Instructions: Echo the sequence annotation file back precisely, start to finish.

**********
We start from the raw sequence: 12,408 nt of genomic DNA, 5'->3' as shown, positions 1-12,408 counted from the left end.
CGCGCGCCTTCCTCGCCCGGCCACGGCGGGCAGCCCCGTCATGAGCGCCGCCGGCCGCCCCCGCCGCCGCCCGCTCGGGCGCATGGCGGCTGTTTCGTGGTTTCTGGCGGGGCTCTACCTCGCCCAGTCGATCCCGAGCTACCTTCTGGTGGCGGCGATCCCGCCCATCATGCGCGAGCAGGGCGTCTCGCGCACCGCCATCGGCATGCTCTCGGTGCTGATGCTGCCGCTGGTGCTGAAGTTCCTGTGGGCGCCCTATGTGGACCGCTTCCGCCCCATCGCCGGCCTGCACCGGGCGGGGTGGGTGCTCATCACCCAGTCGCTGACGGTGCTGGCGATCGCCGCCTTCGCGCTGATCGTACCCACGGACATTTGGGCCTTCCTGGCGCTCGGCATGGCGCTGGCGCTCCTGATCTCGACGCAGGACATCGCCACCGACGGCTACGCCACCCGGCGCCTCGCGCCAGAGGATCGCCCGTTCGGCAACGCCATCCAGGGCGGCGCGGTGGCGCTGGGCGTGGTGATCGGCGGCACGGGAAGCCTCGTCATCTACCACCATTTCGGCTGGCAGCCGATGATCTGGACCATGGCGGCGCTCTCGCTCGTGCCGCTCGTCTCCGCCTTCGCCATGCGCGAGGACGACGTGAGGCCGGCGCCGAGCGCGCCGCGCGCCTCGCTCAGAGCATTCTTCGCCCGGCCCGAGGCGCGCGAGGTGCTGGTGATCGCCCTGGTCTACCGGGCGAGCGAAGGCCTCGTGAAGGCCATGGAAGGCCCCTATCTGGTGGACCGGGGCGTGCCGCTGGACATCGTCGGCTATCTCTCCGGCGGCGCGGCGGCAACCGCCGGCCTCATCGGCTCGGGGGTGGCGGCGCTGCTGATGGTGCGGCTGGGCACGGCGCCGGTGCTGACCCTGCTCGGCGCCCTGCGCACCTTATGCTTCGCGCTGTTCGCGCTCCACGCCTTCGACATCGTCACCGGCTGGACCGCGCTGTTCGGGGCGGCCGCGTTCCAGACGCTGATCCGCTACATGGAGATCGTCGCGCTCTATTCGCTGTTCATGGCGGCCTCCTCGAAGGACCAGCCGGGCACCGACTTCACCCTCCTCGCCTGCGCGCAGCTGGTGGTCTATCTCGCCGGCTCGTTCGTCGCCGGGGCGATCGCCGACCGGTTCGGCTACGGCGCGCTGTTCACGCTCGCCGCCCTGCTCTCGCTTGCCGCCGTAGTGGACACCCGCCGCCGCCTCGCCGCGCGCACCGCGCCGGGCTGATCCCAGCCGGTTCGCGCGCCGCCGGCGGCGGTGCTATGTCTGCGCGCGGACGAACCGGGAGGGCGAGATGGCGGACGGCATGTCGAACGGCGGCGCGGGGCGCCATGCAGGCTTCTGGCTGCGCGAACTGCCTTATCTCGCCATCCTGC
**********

We start from the raw sequence: 12,408 nt of genomic DNA, 5'->3' as shown, positions 1-12,408 counted from the left end.
CGCGCGCCTTCCTCGCCCGGCCACGGCGGGCAGCCCCGTCATGAGCGCCGCCGGCCGCCCCCGCCGCCGCCCGCTCGGGCGCATGGCGGCTGTTTCGTGGTTTCTGGCGGGGCTCTACCTCGCCCAGTCGATCCCGAGCTACCTTCTGGTGGCGGCGATCCCGCCCATCATGCGCGAGCAGGGCGTCTCGCGCACCGCCATCGGCATGCTCTCGGTGCTGATGCTGCCGCTGGTGCTGAAGTTCCTGTGGGCGCCCTATGTGGACCGCTTCCGCCCCATCGCCGGCCTGCACCGGGCGGGGTGGGTGCTCATCACCCAGTCGCTGACGGTGCTGGCGATCGCCGCCTTCGCGCTGATCGTACCCACGGACATTTGGGCCTTCCTGGCGCTCGGCATGGCGCTGGCGCTCCTGATCTCGACGCAGGACATCGCCACCGACGGCTACGCCACCCGGCGCCTCGCGCCAGAGGATCGCCCGTTCGGCAACGCCATCCAGGGCGGCGCGGTGGCGCTGGGCGTGGTGATCGGCGGCACGGGAAGCCTCGTCATCTACCACCATTTCGGCTGGCAGCCGATGATCTGGACCATGGCGGCGCTCTCGCTCGTGCCGCTCGTCTCCGCCTTCGCCATGCGCGAGGACGACGTGAGGCCGGCGCCGAGCGCGCCGCGCGCCTCGCTCAGAGCATTCTTCGCCCGGCCCGAGGCGCGCGAGGTGCTGGTGATCGCCCTGGTCTACCGGGCGAGCGAAGGCCTCGTGAAGGCCATGGAAGGCCCCTATCTGGTGGACCGGGGCGTGCCGCTGGACATCGTCGGCTATCTCTCCGGCGGCGCGGCGGCAACCGCCGGCCTCATCGGCTCGGGGGTGGCGGCGCTGCTGATGGTGCGGCTGGGCACGGCGCCGGTGCTGACCCTGCTCGGCGCCCTGCGCACCTTATGCTTCGCGCTGTTCGCGCTCCACGCCTTCGACATCGTCACCGGCTGGACCGCGCTGTTCGGGGCGGCCGCGTTCCAGACGCTGATCCGCTACATGGAGATCGTCGCGCTCTATTCGCTGTTCATGGCGGCCTCCTCGAAGGACCAGCCGGGCACCGACTTCACCCTCCTCGCCTGCGCGCAGCTGGTGGTCTATCTCGCCGGCTCGTTCGTCGCCGGGGCGATCGCCGACCGGTTCGGCTACGGCGCGCTGTTCACGCTCGCCGCCCTGCTCTCGCTTGCCGCCGTAGTGGACACCCGCCGCCGCCTCGCCGCGCGCACCGCGCCGGGCTGATCCCAGCCGGTTCGCGCGCCGCCGGCGGCGGTGCTATGTCTGCGCGCGGACGAACCGGGAGGGCGAGATGGCGGACGGCATGTCGAACGGCGGCGCGGGGCGCCATGCAGGCTTCTGGCTGCGCGAACTGCCTTATCTCGCCATCCTGC